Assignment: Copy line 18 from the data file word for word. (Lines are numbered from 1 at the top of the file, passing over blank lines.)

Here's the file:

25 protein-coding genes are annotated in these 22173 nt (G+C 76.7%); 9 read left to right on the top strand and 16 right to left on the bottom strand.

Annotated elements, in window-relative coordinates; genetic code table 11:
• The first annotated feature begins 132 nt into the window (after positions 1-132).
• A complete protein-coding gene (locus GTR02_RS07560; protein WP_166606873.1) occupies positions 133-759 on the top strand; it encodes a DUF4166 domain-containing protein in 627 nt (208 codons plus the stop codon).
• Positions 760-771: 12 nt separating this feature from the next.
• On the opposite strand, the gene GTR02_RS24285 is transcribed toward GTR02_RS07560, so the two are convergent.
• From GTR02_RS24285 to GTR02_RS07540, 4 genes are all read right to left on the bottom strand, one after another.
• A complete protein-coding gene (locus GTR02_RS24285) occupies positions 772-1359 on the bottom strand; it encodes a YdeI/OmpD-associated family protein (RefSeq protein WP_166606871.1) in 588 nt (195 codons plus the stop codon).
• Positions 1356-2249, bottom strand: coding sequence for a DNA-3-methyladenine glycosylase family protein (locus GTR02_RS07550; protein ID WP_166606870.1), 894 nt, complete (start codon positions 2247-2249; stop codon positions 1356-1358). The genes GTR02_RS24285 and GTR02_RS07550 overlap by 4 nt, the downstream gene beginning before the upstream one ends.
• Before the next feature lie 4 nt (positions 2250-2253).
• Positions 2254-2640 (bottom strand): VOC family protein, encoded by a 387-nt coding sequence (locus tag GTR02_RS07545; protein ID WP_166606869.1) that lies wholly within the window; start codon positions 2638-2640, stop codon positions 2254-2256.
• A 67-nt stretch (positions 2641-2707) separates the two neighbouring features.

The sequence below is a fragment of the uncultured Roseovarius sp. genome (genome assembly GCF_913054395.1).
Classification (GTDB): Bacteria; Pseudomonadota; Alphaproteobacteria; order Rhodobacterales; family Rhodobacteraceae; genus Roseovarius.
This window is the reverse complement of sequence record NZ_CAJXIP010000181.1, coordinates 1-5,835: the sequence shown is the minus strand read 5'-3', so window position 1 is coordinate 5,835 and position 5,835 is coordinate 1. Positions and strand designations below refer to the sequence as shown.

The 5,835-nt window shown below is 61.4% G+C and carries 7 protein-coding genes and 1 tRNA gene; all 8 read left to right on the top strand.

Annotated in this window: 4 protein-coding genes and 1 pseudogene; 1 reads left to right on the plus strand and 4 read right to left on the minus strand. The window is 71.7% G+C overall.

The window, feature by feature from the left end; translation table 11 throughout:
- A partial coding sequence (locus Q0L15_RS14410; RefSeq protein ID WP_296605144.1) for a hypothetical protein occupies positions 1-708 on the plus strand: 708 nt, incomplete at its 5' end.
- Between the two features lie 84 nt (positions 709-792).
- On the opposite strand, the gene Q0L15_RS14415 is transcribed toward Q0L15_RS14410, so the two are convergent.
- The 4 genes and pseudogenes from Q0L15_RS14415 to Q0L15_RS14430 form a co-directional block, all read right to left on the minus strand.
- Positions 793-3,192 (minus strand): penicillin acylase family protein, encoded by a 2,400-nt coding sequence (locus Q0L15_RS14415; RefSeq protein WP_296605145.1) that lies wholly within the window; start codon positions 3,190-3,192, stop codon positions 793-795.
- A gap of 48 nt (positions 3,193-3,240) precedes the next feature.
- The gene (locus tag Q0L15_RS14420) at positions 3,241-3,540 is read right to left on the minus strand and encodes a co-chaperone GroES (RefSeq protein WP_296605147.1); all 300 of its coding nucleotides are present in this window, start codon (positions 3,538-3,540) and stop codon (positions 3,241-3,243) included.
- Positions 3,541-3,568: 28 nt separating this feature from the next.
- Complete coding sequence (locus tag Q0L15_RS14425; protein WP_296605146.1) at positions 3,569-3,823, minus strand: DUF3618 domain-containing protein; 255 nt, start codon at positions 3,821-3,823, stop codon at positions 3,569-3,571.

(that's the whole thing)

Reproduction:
The window, feature by feature from the left end; translation table 11 throughout: